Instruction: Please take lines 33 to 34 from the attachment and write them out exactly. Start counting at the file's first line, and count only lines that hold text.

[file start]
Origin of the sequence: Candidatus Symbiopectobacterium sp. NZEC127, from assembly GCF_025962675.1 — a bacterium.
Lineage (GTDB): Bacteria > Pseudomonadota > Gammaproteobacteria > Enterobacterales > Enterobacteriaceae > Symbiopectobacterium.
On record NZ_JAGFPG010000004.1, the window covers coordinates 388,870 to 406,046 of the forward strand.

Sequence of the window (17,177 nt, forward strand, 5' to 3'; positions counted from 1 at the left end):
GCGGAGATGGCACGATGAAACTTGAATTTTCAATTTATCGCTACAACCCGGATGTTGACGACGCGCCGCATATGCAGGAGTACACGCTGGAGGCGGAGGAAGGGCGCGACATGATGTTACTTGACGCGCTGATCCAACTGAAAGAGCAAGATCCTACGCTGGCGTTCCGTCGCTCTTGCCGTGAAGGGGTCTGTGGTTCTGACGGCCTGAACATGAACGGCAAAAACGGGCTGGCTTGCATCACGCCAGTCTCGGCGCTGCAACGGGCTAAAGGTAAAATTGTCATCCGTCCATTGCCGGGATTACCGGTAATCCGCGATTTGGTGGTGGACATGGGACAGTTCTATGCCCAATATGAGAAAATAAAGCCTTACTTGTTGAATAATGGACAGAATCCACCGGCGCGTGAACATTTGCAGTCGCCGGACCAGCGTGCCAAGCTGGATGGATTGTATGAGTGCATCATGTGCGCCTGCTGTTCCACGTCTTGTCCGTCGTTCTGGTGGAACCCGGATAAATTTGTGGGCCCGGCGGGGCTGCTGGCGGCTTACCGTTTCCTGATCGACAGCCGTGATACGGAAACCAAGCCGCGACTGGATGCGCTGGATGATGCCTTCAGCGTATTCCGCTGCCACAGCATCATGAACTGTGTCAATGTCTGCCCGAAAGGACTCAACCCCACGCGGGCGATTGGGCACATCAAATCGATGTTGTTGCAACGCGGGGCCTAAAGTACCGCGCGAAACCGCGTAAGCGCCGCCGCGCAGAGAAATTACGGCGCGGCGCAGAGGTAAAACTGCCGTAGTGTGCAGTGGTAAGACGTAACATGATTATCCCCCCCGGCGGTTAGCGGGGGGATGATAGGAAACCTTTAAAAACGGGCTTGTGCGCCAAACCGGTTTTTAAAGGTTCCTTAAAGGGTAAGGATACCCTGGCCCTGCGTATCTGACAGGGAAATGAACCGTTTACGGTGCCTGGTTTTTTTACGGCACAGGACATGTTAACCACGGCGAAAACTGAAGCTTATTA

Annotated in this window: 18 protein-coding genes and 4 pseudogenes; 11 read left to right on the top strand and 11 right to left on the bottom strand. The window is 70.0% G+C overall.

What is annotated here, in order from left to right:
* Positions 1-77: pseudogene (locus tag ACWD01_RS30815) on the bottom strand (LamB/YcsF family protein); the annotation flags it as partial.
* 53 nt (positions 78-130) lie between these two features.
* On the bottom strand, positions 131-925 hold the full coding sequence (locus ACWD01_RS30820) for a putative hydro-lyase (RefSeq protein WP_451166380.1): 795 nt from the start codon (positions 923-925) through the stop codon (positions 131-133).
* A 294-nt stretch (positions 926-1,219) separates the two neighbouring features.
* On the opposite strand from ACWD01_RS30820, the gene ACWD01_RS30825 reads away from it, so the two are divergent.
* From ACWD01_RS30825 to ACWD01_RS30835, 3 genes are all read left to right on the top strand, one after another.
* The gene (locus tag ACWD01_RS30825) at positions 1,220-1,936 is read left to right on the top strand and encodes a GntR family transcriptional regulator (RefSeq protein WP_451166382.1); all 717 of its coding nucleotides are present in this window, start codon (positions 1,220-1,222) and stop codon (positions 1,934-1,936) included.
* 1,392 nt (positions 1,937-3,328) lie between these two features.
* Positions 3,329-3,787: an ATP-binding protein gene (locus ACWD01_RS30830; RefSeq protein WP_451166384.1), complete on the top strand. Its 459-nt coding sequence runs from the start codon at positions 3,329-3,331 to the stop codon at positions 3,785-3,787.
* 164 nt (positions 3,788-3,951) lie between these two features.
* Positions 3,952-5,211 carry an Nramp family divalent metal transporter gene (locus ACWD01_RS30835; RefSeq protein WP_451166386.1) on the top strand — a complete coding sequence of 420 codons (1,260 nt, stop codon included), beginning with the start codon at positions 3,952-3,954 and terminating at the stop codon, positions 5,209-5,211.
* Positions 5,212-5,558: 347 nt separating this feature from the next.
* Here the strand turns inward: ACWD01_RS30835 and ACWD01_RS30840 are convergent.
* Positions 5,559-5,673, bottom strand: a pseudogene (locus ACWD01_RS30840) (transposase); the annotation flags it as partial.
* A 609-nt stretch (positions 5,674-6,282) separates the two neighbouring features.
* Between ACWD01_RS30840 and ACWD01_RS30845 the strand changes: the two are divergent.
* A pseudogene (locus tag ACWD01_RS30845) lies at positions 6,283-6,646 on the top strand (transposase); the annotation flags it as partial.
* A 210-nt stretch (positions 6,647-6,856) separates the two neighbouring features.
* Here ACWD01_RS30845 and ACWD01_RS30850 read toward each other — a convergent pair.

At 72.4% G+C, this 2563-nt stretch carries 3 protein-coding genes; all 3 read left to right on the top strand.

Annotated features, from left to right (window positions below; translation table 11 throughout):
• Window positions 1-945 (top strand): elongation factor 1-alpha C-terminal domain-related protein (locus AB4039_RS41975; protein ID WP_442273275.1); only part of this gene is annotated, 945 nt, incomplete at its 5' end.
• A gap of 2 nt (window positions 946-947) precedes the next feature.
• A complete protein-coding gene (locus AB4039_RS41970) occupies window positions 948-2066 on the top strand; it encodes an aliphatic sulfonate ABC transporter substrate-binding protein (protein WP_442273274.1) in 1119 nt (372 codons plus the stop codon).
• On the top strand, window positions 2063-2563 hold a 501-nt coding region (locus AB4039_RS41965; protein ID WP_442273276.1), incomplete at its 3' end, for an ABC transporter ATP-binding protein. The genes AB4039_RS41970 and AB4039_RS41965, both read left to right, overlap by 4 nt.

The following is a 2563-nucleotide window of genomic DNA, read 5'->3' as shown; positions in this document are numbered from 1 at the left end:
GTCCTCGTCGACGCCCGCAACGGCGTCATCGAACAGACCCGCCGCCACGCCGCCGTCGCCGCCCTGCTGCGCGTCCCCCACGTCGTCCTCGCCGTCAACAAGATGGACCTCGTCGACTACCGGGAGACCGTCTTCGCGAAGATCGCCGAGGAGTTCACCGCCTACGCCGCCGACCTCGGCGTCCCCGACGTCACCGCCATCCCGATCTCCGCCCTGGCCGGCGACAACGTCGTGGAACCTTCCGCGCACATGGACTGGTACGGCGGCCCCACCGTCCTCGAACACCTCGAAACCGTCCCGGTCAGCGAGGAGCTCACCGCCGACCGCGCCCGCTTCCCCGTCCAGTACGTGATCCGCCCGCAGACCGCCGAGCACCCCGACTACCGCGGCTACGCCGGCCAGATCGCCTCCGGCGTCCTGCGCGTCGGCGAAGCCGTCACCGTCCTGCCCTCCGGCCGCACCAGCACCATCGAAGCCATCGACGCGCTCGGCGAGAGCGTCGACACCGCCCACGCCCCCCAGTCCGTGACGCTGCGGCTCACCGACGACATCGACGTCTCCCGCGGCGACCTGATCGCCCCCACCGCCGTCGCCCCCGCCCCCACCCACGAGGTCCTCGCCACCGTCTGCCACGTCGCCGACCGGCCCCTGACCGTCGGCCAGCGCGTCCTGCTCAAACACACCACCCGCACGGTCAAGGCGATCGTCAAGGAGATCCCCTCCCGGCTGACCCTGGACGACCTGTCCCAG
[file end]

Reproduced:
The following is a 2563-nucleotide window of genomic DNA, read 5'->3' as shown; positions in this document are numbered from 1 at the left end:
GTCCTCGTCGACGCCCGCAACGGCGTCATCGAACAGACCCGCCGCCACGCCGCCGTCGCCGCCCTGCTGCGCGTCCCCCACGTCGTCCTCGCCGTCAACAAGATGGACCTCGTCGACTACCGGGAGACCGTCTTCGCGAAGATCGCCGAGGAGTTCACCGCCTACGCCGCCGACCTCGGCGTCCCCGACGTCACCGCCATCCCGATCTCCGCCCTGGCCGGCGACAACGTCGTGGAACCTTCCGCGCACATGGACTGGTACGGCGGCCCCACCGTCCTCGAACACCTCGAAACCGTCCCGGTCAGCGAGGAGCTCACCGCCGACCGCGCCCGCTTCCCCGTCCAGTACGTGATCCGCCCGCAGACCGCCGAGCACCCCGACTACCGCGGCTACGCCGGCCAGATCGCCTCCGGCGTCCTGCGCGTCGGCGAAGCCGTCACCGTCCTGCCCTCCGGCCGCACCAGCACCATCGAAGCCATCGACGCGCTCGGCGAGAGCGTCGACACCGCCCACGCCCCCCAGTCCGTGACGCTGCGGCTCACCGACGACATCGACGTCTCCCGCGGCGACCTGATCGCCCCCACCGCCGTCGCCCCCGCCCCCACCCACGAGGTCCTCGCCACCGTCTGCCACGTCGCCGACCGGCCCCTGACCGTCGGCCAGCGCGTCCTGCTCAAACACACCACCCGCACGGTCAAGGCGATCGTCAAGGAGATCCCCTCCCGGCTGACCCTGGACGACCTGTCCCAG